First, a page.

Wave Height Data

The results relating to wave height are shown in Figure 6 to Figure 14. In the case of the instrumental data, the heights are 'significant wave heights' usually denoted by the symbol Hs. This is defined as the mean height (from crest to trough) of the highest third of the waves in a sample, and is widely regarded as approximately equivalent to the visually observed height. It can be computed in various ways [37] and the formula Hs = sqrt(4m0) (where m0 is the area under the energy spectrum) is commonly used. The NMIMET data were derived using the 'smoothing mode' analysis described in Appendix_A3.

The raw visual data were derived from the so-called '2 Group' wind and wave observations, used as input to the NMIMET analysis. These were restricted to cases in which estimates of both sea height H1 and swell height H2 have been reported, and a resultant height Hr=sqrt(H1+H2) has generally been used (see Appendix A2). It is important that this should be appreciated when assessing the comparison of wave height data in 'Ocean Wave Statistics' with the data in Global Wave Statistics Online. The earlier data were derived from all the available wave observations but taking only the higher of the two heights in cases where both sea and swell were reported; they may thus be seriously misleading in areas where swell is important.

In evaluating the comparisons shown in Figure 6 to Figure 14, it should be noted that although instrumental data are generally considered to be the most reliable, their quality can vary. It should also be recognized that they cover much shorter periods of years than the visual observations. In the case of the Sevenstones Light vessel, comparisons are included using instrumental data available for both one-year and seven-year durations. For the wave height data the results are not very different (Figure 11 and Figure 12). For the wave period comparisons however (Figure 19 and Figure 20) the increased duration leads to considerably closer agreement. The results shown are fairly typical of all the comparisons so far made, and it is considered reasonable to assume that the wave height data in this book should be interpreted as equivalent to statistics of 'significant wave height'. It should thus not be necessary to apply any of the correction factors which are sometimes used [38] for estimating significant heights from visual observations of height.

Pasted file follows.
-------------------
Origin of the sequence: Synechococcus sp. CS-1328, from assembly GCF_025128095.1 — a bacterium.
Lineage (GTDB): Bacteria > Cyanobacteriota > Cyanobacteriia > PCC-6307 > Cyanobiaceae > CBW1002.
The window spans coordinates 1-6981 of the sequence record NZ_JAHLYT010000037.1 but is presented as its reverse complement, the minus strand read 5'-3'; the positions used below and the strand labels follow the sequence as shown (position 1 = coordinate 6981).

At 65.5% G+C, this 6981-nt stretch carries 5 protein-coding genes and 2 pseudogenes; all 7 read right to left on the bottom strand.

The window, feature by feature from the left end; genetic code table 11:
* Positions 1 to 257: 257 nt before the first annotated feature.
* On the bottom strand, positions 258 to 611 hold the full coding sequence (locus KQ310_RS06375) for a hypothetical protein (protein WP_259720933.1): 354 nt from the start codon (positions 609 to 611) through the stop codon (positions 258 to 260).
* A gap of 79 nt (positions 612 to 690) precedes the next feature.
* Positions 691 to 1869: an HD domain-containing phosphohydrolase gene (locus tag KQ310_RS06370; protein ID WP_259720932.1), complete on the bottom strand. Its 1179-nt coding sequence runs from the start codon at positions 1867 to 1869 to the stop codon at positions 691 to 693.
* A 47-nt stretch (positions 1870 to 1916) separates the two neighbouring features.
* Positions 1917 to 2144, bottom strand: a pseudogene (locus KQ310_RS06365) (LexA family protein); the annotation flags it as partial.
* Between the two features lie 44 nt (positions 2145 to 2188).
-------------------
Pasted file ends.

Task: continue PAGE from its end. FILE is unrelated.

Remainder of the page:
Figure 6 - Selected Validation Results: Comparisons of Wave Height Probabilities: OWS ALPHA

Figure 7 - Selected Validation Results: Comparisons of Wave Height Probabilities: COBB SEAMOUNT

Figure 8 - Selected Validation Results: Comparisons of Wave Height Probabilities: OWS INDIA

Figure 9 - Selected Validation Results: Comparisons of Wave Height Probabilities: MAUI FIELD

Figure 10 - Selected Validation Results: Comparisons of Wave Height Probabilities: NOAA BUOY 44003

Figure 11 - Selected Validation Results: Comparisons of Wave Height Probabilities: SEVENSTONES LIGHTVESSEL, Instrumental data for 1962 and 1963

Figure 12 - Selected Validation Results: Comparisons of Wave Height Probabilities: SEVENSTONES LIGHTVESSEL, Instrumental Data for 1968 to 1974

Figure 13 - Selected Validation Results: Comparisons of Wave Height Probabilities: SLANGKOP POINT

Figure 14 - Selected Validation Results: Comparisons of Wave Height Probabilities: STEVENSON STATION